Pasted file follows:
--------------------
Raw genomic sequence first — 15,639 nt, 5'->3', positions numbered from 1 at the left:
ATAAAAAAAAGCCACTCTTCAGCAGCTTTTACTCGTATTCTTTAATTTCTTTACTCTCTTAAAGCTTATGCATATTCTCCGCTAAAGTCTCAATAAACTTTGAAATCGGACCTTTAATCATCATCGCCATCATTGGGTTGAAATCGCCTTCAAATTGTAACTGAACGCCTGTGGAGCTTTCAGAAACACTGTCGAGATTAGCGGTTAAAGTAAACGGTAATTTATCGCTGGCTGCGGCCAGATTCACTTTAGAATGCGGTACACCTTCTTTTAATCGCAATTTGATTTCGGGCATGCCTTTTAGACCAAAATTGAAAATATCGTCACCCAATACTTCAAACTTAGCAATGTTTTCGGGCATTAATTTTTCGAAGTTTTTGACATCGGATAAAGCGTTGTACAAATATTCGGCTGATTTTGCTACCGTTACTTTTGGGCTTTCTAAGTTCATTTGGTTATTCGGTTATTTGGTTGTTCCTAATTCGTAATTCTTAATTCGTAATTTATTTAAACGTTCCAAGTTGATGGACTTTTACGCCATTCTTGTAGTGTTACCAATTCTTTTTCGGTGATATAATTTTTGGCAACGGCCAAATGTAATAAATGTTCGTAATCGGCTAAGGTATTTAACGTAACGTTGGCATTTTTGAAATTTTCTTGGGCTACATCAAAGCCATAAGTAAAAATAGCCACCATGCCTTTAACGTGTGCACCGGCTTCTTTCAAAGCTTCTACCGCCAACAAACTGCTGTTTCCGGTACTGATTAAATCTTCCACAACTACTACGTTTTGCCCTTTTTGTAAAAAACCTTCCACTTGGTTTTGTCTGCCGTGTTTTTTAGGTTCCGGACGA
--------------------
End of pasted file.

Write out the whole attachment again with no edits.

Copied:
Raw genomic sequence first — 15,639 nt, 5'->3', positions numbered from 1 at the left:
ATAAAAAAAAGCCACTCTTCAGCAGCTTTTACTCGTATTCTTTAATTTCTTTACTCTCTTAAAGCTTATGCATATTCTCCGCTAAAGTCTCAATAAACTTTGAAATCGGACCTTTAATCATCATCGCCATCATTGGGTTGAAATCGCCTTCAAATTGTAACTGAACGCCTGTGGAGCTTTCAGAAACACTGTCGAGATTAGCGGTTAAAGTAAACGGTAATTTATCGCTGGCTGCGGCCAGATTCACTTTAGAATGCGGTACACCTTCTTTTAATCGCAATTTGATTTCGGGCATGCCTTTTAGACCAAAATTGAAAATATCGTCACCCAATACTTCAAACTTAGCAATGTTTTCGGGCATTAATTTTTCGAAGTTTTTGACATCGGATAAAGCGTTGTACAAATATTCGGCTGATTTTGCTACCGTTACTTTTGGGCTTTCTAAGTTCATTTGGTTATTCGGTTATTTGGTTGTTCCTAATTCGTAATTCTTAATTCGTAATTTATTTAAACGTTCCAAGTTGATGGACTTTTACGCCATTCTTGTAGTGTTACCAATTCTTTTTCGGTGATATAATTTTTGGCAACGGCCAAATGTAATAAATGTTCGTAATCGGCTAAGGTATTTAACGTAACGTTGGCATTTTTGAAATTTTCTTGGGCTACATCAAAGCCATAAGTAAAAATAGCCACCATGCCTTTAACGTGTGCACCGGCTTCTTTCAAAGCTTCTACCGCCAACAAACTGCTGTTTCCGGTACTGATTAAATCTTCCACAACTACTACGTTTTGCCCTTTTTGTAAAAAACCTTCCACTTGGTTTTGTCTGCCGTGTTTTTTAGGTTCCGGACGA